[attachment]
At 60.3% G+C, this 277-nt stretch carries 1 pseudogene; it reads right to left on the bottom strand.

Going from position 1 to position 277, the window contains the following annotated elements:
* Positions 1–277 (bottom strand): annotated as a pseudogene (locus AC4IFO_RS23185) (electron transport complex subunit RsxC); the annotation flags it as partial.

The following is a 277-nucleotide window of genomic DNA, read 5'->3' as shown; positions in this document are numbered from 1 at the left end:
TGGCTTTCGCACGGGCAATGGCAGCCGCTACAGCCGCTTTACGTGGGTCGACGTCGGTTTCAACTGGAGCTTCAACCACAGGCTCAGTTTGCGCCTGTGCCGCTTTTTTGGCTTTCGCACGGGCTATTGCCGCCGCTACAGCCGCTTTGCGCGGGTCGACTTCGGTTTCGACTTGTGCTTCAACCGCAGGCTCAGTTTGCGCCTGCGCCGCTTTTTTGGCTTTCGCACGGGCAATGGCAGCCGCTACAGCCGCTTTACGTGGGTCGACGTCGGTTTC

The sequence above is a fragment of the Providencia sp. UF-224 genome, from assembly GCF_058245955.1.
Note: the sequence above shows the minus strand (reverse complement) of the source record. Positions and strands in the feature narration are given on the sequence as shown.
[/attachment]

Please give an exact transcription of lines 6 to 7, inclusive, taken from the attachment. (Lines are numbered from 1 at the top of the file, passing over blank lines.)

The sequence above is a fragment of the Providencia sp. UF-224 genome, from assembly GCF_058245955.1.
Note: the sequence above shows the minus strand (reverse complement) of the source record. Positions and strands in the feature narration are given on the sequence as shown.